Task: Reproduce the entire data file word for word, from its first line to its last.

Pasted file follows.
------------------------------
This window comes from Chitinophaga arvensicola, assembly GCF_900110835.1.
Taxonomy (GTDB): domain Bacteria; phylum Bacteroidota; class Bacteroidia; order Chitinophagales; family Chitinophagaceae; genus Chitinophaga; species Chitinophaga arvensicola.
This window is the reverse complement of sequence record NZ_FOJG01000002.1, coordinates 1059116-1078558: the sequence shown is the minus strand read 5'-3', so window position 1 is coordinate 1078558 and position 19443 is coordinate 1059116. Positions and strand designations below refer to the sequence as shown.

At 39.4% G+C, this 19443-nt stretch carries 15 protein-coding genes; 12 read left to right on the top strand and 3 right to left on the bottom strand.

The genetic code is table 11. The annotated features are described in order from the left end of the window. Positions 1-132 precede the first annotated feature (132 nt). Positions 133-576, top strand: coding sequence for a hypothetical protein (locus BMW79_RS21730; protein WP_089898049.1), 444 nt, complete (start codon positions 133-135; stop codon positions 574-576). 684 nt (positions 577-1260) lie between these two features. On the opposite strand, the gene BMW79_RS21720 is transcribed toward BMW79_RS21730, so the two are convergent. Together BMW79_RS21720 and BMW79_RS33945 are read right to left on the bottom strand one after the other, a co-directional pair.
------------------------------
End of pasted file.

This window comes from Chitinophaga arvensicola, assembly GCF_900110835.1.
Taxonomy (GTDB): domain Bacteria; phylum Bacteroidota; class Bacteroidia; order Chitinophagales; family Chitinophagaceae; genus Chitinophaga; species Chitinophaga arvensicola.
This window is the reverse complement of sequence record NZ_FOJG01000002.1, coordinates 1059116-1078558: the sequence shown is the minus strand read 5'-3', so window position 1 is coordinate 1078558 and position 19443 is coordinate 1059116. Positions and strand designations below refer to the sequence as shown.

At 39.4% G+C, this 19443-nt stretch carries 15 protein-coding genes; 12 read left to right on the top strand and 3 right to left on the bottom strand.

The genetic code is table 11. The annotated features are described in order from the left end of the window. Positions 1-132 precede the first annotated feature (132 nt). Positions 133-576, top strand: coding sequence for a hypothetical protein (locus BMW79_RS21730; protein WP_089898049.1), 444 nt, complete (start codon positions 133-135; stop codon positions 574-576). 684 nt (positions 577-1260) lie between these two features. On the opposite strand, the gene BMW79_RS21720 is transcribed toward BMW79_RS21730, so the two are convergent. Together BMW79_RS21720 and BMW79_RS33945 are read right to left on the bottom strand one after the other, a co-directional pair.